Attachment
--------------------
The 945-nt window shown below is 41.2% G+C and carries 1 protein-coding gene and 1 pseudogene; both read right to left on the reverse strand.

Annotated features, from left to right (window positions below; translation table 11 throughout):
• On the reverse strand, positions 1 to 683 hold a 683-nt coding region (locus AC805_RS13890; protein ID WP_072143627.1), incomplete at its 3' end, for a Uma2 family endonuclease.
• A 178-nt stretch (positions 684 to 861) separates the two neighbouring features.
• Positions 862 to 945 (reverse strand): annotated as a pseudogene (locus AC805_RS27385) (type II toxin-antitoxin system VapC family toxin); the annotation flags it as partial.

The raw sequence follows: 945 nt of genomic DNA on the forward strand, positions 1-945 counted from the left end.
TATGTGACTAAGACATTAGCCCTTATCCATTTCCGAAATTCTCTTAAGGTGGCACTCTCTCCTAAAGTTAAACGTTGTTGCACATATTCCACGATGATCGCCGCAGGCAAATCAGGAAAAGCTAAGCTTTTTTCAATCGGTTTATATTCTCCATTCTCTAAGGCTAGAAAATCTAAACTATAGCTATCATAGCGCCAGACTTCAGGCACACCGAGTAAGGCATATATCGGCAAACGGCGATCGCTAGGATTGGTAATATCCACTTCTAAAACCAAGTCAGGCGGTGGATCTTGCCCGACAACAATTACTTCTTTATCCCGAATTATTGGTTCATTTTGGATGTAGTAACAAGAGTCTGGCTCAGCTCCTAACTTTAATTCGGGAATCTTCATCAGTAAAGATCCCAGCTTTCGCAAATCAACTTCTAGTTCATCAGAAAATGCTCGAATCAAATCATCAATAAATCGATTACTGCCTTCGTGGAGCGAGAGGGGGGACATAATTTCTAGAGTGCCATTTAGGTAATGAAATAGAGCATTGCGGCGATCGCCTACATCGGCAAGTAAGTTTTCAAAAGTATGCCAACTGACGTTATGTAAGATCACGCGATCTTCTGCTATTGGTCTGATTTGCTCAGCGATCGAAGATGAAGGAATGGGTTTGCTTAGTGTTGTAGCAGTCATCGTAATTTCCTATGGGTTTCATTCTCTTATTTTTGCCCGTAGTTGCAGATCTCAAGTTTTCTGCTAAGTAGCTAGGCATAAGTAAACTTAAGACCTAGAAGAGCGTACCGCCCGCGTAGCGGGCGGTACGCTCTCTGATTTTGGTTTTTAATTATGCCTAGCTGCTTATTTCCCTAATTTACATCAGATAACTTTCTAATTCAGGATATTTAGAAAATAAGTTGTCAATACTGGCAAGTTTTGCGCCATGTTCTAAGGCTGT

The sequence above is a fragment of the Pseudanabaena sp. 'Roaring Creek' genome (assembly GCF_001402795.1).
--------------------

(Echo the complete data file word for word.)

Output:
The 945-nt window shown below is 41.2% G+C and carries 1 protein-coding gene and 1 pseudogene; both read right to left on the reverse strand.

Annotated features, from left to right (window positions below; translation table 11 throughout):
• On the reverse strand, positions 1 to 683 hold a 683-nt coding region (locus AC805_RS13890; protein ID WP_072143627.1), incomplete at its 3' end, for a Uma2 family endonuclease.
• A 178-nt stretch (positions 684 to 861) separates the two neighbouring features.
• Positions 862 to 945 (reverse strand): annotated as a pseudogene (locus AC805_RS27385) (type II toxin-antitoxin system VapC family toxin); the annotation flags it as partial.

The raw sequence follows: 945 nt of genomic DNA on the forward strand, positions 1-945 counted from the left end.
TATGTGACTAAGACATTAGCCCTTATCCATTTCCGAAATTCTCTTAAGGTGGCACTCTCTCCTAAAGTTAAACGTTGTTGCACATATTCCACGATGATCGCCGCAGGCAAATCAGGAAAAGCTAAGCTTTTTTCAATCGGTTTATATTCTCCATTCTCTAAGGCTAGAAAATCTAAACTATAGCTATCATAGCGCCAGACTTCAGGCACACCGAGTAAGGCATATATCGGCAAACGGCGATCGCTAGGATTGGTAATATCCACTTCTAAAACCAAGTCAGGCGGTGGATCTTGCCCGACAACAATTACTTCTTTATCCCGAATTATTGGTTCATTTTGGATGTAGTAACAAGAGTCTGGCTCAGCTCCTAACTTTAATTCGGGAATCTTCATCAGTAAAGATCCCAGCTTTCGCAAATCAACTTCTAGTTCATCAGAAAATGCTCGAATCAAATCATCAATAAATCGATTACTGCCTTCGTGGAGCGAGAGGGGGGACATAATTTCTAGAGTGCCATTTAGGTAATGAAATAGAGCATTGCGGCGATCGCCTACATCGGCAAGTAAGTTTTCAAAAGTATGCCAACTGACGTTATGTAAGATCACGCGATCTTCTGCTATTGGTCTGATTTGCTCAGCGATCGAAGATGAAGGAATGGGTTTGCTTAGTGTTGTAGCAGTCATCGTAATTTCCTATGGGTTTCATTCTCTTATTTTTGCCCGTAGTTGCAGATCTCAAGTTTTCTGCTAAGTAGCTAGGCATAAGTAAACTTAAGACCTAGAAGAGCGTACCGCCCGCGTAGCGGGCGGTACGCTCTCTGATTTTGGTTTTTAATTATGCCTAGCTGCTTATTTCCCTAATTTACATCAGATAACTTTCTAATTCAGGATATTTAGAAAATAAGTTGTCAATACTGGCAAGTTTTGCGCCATGTTCTAAGGCTGT

The sequence above is a fragment of the Pseudanabaena sp. 'Roaring Creek' genome (assembly GCF_001402795.1).